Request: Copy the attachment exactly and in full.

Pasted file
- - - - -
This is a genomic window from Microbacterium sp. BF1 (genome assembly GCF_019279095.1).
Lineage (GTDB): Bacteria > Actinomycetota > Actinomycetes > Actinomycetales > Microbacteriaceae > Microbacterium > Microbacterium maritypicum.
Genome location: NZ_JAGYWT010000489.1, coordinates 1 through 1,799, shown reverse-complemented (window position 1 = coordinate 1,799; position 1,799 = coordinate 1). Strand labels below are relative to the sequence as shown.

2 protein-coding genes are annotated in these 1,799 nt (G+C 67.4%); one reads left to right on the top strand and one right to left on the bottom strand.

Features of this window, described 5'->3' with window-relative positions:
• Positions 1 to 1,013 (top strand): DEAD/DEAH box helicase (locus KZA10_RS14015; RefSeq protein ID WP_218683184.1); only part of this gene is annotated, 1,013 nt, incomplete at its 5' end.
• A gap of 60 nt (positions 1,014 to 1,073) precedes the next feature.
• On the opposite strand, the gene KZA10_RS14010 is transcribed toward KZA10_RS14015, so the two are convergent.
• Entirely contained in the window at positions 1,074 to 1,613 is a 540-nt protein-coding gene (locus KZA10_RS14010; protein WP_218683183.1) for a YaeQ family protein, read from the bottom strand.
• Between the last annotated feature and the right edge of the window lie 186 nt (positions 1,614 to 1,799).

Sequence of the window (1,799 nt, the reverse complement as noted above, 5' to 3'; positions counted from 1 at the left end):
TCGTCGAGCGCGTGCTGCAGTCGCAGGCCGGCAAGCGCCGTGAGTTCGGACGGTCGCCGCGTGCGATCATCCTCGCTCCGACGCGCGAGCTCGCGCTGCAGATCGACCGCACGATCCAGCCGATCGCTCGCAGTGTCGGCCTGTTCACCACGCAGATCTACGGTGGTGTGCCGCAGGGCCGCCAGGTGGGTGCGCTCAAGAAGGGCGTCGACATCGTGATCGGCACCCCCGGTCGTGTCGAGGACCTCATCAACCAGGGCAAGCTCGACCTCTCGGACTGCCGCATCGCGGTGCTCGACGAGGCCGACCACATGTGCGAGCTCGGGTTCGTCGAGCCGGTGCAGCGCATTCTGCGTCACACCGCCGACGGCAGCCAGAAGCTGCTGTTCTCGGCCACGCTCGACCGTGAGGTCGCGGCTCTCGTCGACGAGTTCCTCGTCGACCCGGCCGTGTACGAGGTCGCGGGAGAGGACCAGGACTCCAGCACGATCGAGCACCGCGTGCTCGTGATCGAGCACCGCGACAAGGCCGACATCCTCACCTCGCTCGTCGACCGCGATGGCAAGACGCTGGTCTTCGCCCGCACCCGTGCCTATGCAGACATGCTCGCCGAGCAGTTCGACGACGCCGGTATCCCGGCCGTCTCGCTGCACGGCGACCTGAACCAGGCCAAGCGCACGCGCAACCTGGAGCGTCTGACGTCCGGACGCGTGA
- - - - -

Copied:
This is a genomic window from Microbacterium sp. BF1 (genome assembly GCF_019279095.1).
Lineage (GTDB): Bacteria > Actinomycetota > Actinomycetes > Actinomycetales > Microbacteriaceae > Microbacterium > Microbacterium maritypicum.
Genome location: NZ_JAGYWT010000489.1, coordinates 1 through 1,799, shown reverse-complemented (window position 1 = coordinate 1,799; position 1,799 = coordinate 1). Strand labels below are relative to the sequence as shown.

2 protein-coding genes are annotated in these 1,799 nt (G+C 67.4%); one reads left to right on the top strand and one right to left on the bottom strand.

Features of this window, described 5'->3' with window-relative positions:
• Positions 1 to 1,013 (top strand): DEAD/DEAH box helicase (locus KZA10_RS14015; RefSeq protein ID WP_218683184.1); only part of this gene is annotated, 1,013 nt, incomplete at its 5' end.
• A gap of 60 nt (positions 1,014 to 1,073) precedes the next feature.
• On the opposite strand, the gene KZA10_RS14010 is transcribed toward KZA10_RS14015, so the two are convergent.
• Entirely contained in the window at positions 1,074 to 1,613 is a 540-nt protein-coding gene (locus KZA10_RS14010; protein WP_218683183.1) for a YaeQ family protein, read from the bottom strand.
• Between the last annotated feature and the right edge of the window lie 186 nt (positions 1,614 to 1,799).

Sequence of the window (1,799 nt, the reverse complement as noted above, 5' to 3'; positions counted from 1 at the left end):
TCGTCGAGCGCGTGCTGCAGTCGCAGGCCGGCAAGCGCCGTGAGTTCGGACGGTCGCCGCGTGCGATCATCCTCGCTCCGACGCGCGAGCTCGCGCTGCAGATCGACCGCACGATCCAGCCGATCGCTCGCAGTGTCGGCCTGTTCACCACGCAGATCTACGGTGGTGTGCCGCAGGGCCGCCAGGTGGGTGCGCTCAAGAAGGGCGTCGACATCGTGATCGGCACCCCCGGTCGTGTCGAGGACCTCATCAACCAGGGCAAGCTCGACCTCTCGGACTGCCGCATCGCGGTGCTCGACGAGGCCGACCACATGTGCGAGCTCGGGTTCGTCGAGCCGGTGCAGCGCATTCTGCGTCACACCGCCGACGGCAGCCAGAAGCTGCTGTTCTCGGCCACGCTCGACCGTGAGGTCGCGGCTCTCGTCGACGAGTTCCTCGTCGACCCGGCCGTGTACGAGGTCGCGGGAGAGGACCAGGACTCCAGCACGATCGAGCACCGCGTGCTCGTGATCGAGCACCGCGACAAGGCCGACATCCTCACCTCGCTCGTCGACCGCGATGGCAAGACGCTGGTCTTCGCCCGCACCCGTGCCTATGCAGACATGCTCGCCGAGCAGTTCGACGACGCCGGTATCCCGGCCGTCTCGCTGCACGGCGACCTGAACCAGGCCAAGCGCACGCGCAACCTGGAGCGTCTGACGTCCGGACGCGTGA